Jonathan Fitchew

This month saw the return of Lord Sugar, back to dress down the next generation of business hopefuls in The Apprentice. Last week’s challenge crossed the Channel to test skills of negotiation in the face of cultural adversity, ending with an entirely different set of negotiations in the boardroom after the girls suffered a mortifying defeat. It’s a scene we’ll no doubt see regularly as the series continues.

As a sales professional by trade, negotiation is part of my build-up. But it’s a dying art in the interview room. And if the stuttering run of excuses from week three’s “you’re fired” victim can teach us anything, it’s the value of knowing when to drive a hard bargain when fighting for your job - and when to walk.

When both sides enter the interview room, you initiate a complex negotiation process. People’s future careers are at stake here, as is the future of your business. So the role goes out to tender. This is what I have to offer; this is what I expect in return. This is my skillset; this is the job. Back and forth Wimbledon-style, piecing together the terms for a mutually beneficial future. It’s a business merger, but at grass-roots level.

Too often, I see good candidates willing to accept the advertised ticket price of a job without question, particularly at entry level. They’re well-versed in selling their experience, but it seems the art of negotiating their worth only comes higher up the career food chain. Perhaps it’s controversial for the manager of the purse strings to encourage candidates to ask for more, but I’d argue this is a vital tool in the process.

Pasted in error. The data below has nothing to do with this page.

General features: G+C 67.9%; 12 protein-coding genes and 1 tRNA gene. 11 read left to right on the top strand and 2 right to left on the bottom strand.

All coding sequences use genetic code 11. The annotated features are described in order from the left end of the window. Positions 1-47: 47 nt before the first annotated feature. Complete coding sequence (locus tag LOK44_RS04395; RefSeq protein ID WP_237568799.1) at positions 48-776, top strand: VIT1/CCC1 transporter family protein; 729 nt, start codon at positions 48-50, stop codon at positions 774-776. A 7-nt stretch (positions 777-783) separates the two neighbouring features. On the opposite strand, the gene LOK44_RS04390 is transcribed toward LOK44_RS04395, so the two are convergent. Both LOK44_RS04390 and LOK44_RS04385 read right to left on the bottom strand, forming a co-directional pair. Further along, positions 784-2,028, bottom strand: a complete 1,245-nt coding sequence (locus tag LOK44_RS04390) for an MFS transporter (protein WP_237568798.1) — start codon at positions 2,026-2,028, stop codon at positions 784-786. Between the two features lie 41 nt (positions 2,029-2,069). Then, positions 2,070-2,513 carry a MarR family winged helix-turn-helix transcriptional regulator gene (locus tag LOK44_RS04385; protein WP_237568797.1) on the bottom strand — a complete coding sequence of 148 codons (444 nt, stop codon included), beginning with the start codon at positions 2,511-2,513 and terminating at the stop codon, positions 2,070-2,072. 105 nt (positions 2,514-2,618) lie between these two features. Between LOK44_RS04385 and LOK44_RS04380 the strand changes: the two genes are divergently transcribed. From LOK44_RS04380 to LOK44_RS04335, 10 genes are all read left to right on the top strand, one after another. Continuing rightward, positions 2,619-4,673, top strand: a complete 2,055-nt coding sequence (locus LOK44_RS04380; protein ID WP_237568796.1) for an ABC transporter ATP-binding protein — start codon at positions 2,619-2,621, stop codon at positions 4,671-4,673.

Next time you have a fantastic candidate sitting before you, ask the question - what do you believe you’re worth? Let’s lay the cards on the table. This works both ways; if a candidate’s expectations lie unrealistically out of reach, it opens the conversation to negotiate other forms of remuneration, or to realign their beliefs. If they believe they’re worth more, it’s a test of their ability to negotiate, communicate and challenge a superior. Diplomatically, of course.

Transparency prevents resentment in those who feel underappreciated. It sets expectations and makes the terms clear. And for those not willing to contest their worth, it separates the wheat from the chaff - because those who don’t know their own value won’t add value to your business. Thanks for coming in. You’re fired.